Give Us a Dollar: A budget table in detail

Before regaling (?) you with more commentary on the close-up picture of America’s public libraries in FY2010, as provided through several hundred tables in Give Us a Dollar and We’ll Give You Back Four (2012-13)–also available as a DRM-free PDF or a library-ready hardback–it might make sense to step through one or two of the tables in detail to help show how it works.

There are mostly what I call benchmark tables and budget tables (each budget table printed as a single table combining two logical tables to save space).

The benchmark tables have rows based on the measure of a certain metric–e.g., for circulation per capita, the top row is 24+, the second row is 17-23 (which means “17.00 to 23.99″) and the bottom row is 0-1 (that is, 0-1.99). Other columns show the percentage of libraries in that row, the cumulative percentage from the top down, the median benefit ratio for the libraries in that row (the number at which half the libraries are at least that high and half are no higher), and the median expenditures per capita for that row.

The budget tables have rows based on expenditures per capita, and the rows are the same in all budget tables–e.g., $73-$399[.99] as the top row, $5-$11[.99] as the bottom.

The 16 libraries with $400 or more per capita spending and the 144 with less than $5.00 were omitted. Those 16 libraries must be doing some remarkable work in their communities…

Columns show the 25%ile, median and 75%ile for a given metric–that is, respectively, the point at which one-quarter of the libraries fall at or below that number, the point at which half fall at or below and half fall at or above, and the point at which three-quarters fall at or below the number.

Let’s step through one such table–the table for circulation per capita in Chapter 11, which covers libraries serving 6,800 to 8,699 people. (This table also appears in the commentary coming in the November Cites & Insights, along with a scatterplot that shows why I rely on tables rather than graphs for this book.) If you’re wondering, 6,800 to 8,699 is, as with every chapter (3-19), roughly 510 libraries (actually 503 in this case) and roughly one-seventeenth of the full set of 8,659 libraries covered in tables. Eight chapters cover smaller libraries, eight cover larger ones–these libraries, which I think of as “larger small libraries,” are the halfway point.

Here’s the table:

$/cap

Circulation per cap

25%

Med

75%

$73-$399

13.23

16.99

24.19

$53-$72

9.81

15.48

20.85

$43-$52

8.07

11.18

15.76

$36-$42

8.07

10.40

13.71

$31-$35

6.99

9.97

12.21

$26-$30

5.78

7.98

11.00

$21-$25

5.27

6.98

9.05

$17-$20

4.58

6.05

8.69

$12-$16

2.57

4.11

5.35

$5-$11

1.66

2.78

3.82

Overall

4.86

8.10

13.29

What does this tell us? First, half the libraries in this size category circulated 8.10 items per capita (potential borrowers, not just actual registered patrons) or more, half 8.10 or less. The lowest quarter circulated 4.86 or less; the highest, 13.29 or more.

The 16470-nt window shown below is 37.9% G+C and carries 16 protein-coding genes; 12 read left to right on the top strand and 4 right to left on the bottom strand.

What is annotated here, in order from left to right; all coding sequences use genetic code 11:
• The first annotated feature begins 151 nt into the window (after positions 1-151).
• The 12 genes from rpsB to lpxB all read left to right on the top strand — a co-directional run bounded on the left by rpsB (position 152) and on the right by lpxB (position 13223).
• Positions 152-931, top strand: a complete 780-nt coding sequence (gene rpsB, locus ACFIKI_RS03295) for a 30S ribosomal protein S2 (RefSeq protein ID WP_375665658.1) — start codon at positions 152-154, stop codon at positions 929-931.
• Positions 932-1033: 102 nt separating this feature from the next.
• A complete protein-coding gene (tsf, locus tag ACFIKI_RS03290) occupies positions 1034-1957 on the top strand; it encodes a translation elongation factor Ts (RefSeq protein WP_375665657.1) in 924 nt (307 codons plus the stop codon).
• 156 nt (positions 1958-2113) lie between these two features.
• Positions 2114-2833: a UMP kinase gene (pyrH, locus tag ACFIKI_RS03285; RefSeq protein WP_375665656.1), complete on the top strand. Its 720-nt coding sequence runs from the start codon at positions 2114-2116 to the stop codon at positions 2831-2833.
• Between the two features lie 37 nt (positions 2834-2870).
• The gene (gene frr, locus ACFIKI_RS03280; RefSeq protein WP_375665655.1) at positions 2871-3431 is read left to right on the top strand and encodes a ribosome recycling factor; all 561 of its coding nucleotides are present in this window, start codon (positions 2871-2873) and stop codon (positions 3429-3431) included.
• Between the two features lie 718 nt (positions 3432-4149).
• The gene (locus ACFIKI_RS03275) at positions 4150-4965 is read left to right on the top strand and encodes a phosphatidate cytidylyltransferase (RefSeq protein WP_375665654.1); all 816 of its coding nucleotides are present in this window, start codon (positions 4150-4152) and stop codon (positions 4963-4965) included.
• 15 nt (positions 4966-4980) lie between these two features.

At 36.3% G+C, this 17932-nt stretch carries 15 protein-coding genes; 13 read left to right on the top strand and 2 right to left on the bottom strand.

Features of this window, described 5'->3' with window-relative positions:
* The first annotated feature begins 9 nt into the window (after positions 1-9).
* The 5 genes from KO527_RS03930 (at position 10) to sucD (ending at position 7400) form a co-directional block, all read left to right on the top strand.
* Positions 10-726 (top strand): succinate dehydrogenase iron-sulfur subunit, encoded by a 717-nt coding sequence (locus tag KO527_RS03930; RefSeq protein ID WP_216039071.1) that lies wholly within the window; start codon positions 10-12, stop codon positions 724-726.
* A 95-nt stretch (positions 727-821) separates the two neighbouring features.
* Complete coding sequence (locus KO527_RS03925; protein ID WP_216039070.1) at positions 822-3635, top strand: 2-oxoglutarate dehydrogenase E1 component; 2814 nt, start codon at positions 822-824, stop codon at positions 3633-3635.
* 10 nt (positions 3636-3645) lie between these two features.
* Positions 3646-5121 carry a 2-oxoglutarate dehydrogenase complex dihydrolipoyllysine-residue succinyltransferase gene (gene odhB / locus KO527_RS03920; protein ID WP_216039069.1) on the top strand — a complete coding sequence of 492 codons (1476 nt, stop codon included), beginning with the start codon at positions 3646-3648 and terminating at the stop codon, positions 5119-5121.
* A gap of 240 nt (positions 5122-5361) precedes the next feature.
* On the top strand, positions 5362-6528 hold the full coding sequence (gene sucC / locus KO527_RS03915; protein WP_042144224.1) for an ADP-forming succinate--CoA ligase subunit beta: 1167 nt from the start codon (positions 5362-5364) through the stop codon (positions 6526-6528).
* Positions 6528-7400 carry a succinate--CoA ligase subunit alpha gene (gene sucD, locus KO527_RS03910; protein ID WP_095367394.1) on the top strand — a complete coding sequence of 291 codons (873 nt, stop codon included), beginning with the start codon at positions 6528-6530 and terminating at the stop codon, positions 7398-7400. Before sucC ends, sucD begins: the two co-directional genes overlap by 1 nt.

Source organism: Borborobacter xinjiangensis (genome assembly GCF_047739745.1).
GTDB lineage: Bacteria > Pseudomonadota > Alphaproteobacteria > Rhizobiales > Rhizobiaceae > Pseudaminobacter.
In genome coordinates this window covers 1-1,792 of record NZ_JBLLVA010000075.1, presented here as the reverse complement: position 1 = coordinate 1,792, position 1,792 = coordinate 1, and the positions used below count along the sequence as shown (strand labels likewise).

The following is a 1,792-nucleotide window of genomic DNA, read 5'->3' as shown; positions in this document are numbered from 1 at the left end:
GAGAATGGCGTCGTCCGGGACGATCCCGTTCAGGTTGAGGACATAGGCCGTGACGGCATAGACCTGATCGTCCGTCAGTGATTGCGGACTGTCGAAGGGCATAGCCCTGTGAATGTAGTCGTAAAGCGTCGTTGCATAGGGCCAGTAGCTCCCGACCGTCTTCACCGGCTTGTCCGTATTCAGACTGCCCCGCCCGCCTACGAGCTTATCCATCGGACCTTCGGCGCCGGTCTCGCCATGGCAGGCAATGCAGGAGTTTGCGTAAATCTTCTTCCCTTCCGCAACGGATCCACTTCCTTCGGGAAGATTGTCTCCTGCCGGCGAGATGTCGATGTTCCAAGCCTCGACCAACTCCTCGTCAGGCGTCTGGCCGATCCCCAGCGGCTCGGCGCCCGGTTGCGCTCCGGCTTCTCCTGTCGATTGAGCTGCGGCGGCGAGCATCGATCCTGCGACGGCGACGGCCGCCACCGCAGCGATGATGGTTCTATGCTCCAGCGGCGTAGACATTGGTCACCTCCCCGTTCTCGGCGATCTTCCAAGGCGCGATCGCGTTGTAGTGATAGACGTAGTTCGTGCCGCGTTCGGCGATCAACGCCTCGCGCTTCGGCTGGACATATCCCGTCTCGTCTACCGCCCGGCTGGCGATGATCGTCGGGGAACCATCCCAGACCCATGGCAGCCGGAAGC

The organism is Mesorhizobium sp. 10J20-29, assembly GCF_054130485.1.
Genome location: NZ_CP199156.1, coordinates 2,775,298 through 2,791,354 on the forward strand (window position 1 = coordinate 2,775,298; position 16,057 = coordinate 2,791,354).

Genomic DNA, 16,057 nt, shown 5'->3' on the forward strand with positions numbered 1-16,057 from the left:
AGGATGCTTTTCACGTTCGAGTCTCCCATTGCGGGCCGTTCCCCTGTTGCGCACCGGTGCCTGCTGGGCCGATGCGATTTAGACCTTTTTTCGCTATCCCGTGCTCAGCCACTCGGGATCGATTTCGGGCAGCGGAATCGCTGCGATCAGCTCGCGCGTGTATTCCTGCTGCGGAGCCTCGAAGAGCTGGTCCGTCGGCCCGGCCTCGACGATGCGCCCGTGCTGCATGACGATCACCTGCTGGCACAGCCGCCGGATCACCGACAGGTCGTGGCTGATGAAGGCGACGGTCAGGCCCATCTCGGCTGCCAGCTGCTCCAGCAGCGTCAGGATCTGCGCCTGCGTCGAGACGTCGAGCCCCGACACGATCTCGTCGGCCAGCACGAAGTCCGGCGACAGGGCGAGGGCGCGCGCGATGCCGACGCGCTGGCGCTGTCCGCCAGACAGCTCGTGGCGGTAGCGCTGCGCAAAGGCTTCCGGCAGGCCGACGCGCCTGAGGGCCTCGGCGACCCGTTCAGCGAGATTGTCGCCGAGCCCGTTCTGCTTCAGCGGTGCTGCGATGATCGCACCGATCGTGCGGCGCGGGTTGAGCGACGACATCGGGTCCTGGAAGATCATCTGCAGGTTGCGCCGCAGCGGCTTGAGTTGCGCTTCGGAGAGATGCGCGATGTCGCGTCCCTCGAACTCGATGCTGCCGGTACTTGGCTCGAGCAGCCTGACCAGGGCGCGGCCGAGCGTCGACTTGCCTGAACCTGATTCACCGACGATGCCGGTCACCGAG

But those are the overall numbers. In this case, it’s consistently true that the median circulation goes up as expenditures per capita rise. (That’s always true in general, but in some groups of libraries there are row pairs where it’s not, frequently because there are very few libraries in a given expenditures bracket.) So:

  • Half the worst-funded libraries ($5-$11.99 per capita) circulated 2.78 per capita or less, and half of those circulated 1.66 or less–and the busiest quarter circulated 3.82 or more.
  • Add a little money, add a little circ, but with a lot of overlap. Thus, for libraries spending $12-$16.99 per capita, the lowest quarter circulated less than the lowest half of the $5-$11 libraries, but the highest half circulated significantly more: 4.11 or more for half the libraries and 5.35 or more for the busiest quarter.
  • A little more money, a little more circ: three-quarters of the libraries spending $17-$20.99 circulated more items per capita than the halfway point for $12-$16.99 (that is, the 25%ile is 4.58, compared to 4.11 as the median on the lower row), and the halfway point is almost 50% higher than for the less-well-funded libraries.
  • And so on, step by step: Overall, when you add funding, you get more circulation per capita–probably due in part to longer hours and a fresher collection. It’s not neat: There’s always overlap, even at the top. But it’s consistent.

That’s the budget table. Because it’s dealing with percentiles, some may find it confusing, but it shows how your library fits in. In this case, if you’re in a library that serves 7,500 people, spends $165,000 (excluding capital expenses) and circulates 60,000 items, you’re in the second quarter for similarly-funded similar-size libraries: Definitely in the top half (6.98 and above), definitely not in the top quarter (9.05 and above). Your circulation level would be almost exactly average if you were spending, say, $195,000…but since you seem to be a relatively efficient library, you could reasonably aim for, say, 75,000 circulation, or even try to get to the top quartile for that better funding at 82,500 or more.

That’s one table out of hundreds in the book.

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